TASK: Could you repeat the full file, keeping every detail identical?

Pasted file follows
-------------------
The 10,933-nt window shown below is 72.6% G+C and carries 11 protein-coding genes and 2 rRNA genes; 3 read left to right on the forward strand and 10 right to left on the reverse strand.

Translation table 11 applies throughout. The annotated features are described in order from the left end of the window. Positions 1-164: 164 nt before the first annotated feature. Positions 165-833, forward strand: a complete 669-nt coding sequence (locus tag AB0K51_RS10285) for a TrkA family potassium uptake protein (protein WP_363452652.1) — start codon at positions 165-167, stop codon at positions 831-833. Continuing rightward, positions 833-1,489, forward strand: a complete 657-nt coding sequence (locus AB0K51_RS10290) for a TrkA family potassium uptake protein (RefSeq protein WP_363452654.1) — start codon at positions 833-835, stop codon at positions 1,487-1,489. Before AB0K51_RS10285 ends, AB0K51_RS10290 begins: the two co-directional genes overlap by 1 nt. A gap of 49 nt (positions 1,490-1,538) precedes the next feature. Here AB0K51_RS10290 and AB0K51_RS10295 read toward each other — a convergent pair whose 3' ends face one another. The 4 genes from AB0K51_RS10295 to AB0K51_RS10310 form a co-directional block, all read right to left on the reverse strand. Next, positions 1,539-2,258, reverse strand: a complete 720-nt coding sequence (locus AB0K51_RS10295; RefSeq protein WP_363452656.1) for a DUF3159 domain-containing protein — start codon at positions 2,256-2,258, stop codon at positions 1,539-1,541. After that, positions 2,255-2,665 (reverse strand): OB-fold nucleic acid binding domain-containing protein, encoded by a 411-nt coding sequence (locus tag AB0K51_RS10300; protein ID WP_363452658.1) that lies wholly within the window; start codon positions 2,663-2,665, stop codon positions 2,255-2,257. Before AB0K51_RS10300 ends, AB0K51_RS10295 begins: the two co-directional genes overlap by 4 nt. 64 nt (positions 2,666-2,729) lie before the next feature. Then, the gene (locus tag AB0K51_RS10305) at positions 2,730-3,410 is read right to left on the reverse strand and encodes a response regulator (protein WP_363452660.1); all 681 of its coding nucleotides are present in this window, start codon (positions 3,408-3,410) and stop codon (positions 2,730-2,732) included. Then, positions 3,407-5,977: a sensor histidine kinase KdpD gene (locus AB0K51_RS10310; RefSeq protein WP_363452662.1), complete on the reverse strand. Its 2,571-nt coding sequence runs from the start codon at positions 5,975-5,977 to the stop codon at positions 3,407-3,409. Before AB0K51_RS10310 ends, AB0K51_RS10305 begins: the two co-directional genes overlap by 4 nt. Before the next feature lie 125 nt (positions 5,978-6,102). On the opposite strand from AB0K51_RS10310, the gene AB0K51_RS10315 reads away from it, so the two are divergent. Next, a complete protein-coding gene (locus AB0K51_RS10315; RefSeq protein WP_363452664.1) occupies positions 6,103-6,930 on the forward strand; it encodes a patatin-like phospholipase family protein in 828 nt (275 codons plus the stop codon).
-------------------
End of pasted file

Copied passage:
The 10,933-nt window shown below is 72.6% G+C and carries 11 protein-coding genes and 2 rRNA genes; 3 read left to right on the forward strand and 10 right to left on the reverse strand.

Translation table 11 applies throughout. The annotated features are described in order from the left end of the window. Positions 1-164: 164 nt before the first annotated feature. Positions 165-833, forward strand: a complete 669-nt coding sequence (locus tag AB0K51_RS10285) for a TrkA family potassium uptake protein (protein WP_363452652.1) — start codon at positions 165-167, stop codon at positions 831-833. Continuing rightward, positions 833-1,489, forward strand: a complete 657-nt coding sequence (locus AB0K51_RS10290) for a TrkA family potassium uptake protein (RefSeq protein WP_363452654.1) — start codon at positions 833-835, stop codon at positions 1,487-1,489. Before AB0K51_RS10285 ends, AB0K51_RS10290 begins: the two co-directional genes overlap by 1 nt. A gap of 49 nt (positions 1,490-1,538) precedes the next feature. Here AB0K51_RS10290 and AB0K51_RS10295 read toward each other — a convergent pair whose 3' ends face one another. The 4 genes from AB0K51_RS10295 to AB0K51_RS10310 form a co-directional block, all read right to left on the reverse strand. Next, positions 1,539-2,258, reverse strand: a complete 720-nt coding sequence (locus AB0K51_RS10295; RefSeq protein WP_363452656.1) for a DUF3159 domain-containing protein — start codon at positions 2,256-2,258, stop codon at positions 1,539-1,541. After that, positions 2,255-2,665 (reverse strand): OB-fold nucleic acid binding domain-containing protein, encoded by a 411-nt coding sequence (locus tag AB0K51_RS10300; protein ID WP_363452658.1) that lies wholly within the window; start codon positions 2,663-2,665, stop codon positions 2,255-2,257. Before AB0K51_RS10300 ends, AB0K51_RS10295 begins: the two co-directional genes overlap by 4 nt. 64 nt (positions 2,666-2,729) lie before the next feature. Then, the gene (locus tag AB0K51_RS10305) at positions 2,730-3,410 is read right to left on the reverse strand and encodes a response regulator (protein WP_363452660.1); all 681 of its coding nucleotides are present in this window, start codon (positions 3,408-3,410) and stop codon (positions 2,730-2,732) included. Then, positions 3,407-5,977: a sensor histidine kinase KdpD gene (locus AB0K51_RS10310; RefSeq protein WP_363452662.1), complete on the reverse strand. Its 2,571-nt coding sequence runs from the start codon at positions 5,975-5,977 to the stop codon at positions 3,407-3,409. Before AB0K51_RS10310 ends, AB0K51_RS10305 begins: the two co-directional genes overlap by 4 nt. Before the next feature lie 125 nt (positions 5,978-6,102). On the opposite strand from AB0K51_RS10310, the gene AB0K51_RS10315 reads away from it, so the two are divergent. Next, a complete protein-coding gene (locus AB0K51_RS10315; RefSeq protein WP_363452664.1) occupies positions 6,103-6,930 on the forward strand; it encodes a patatin-like phospholipase family protein in 828 nt (275 codons plus the stop codon).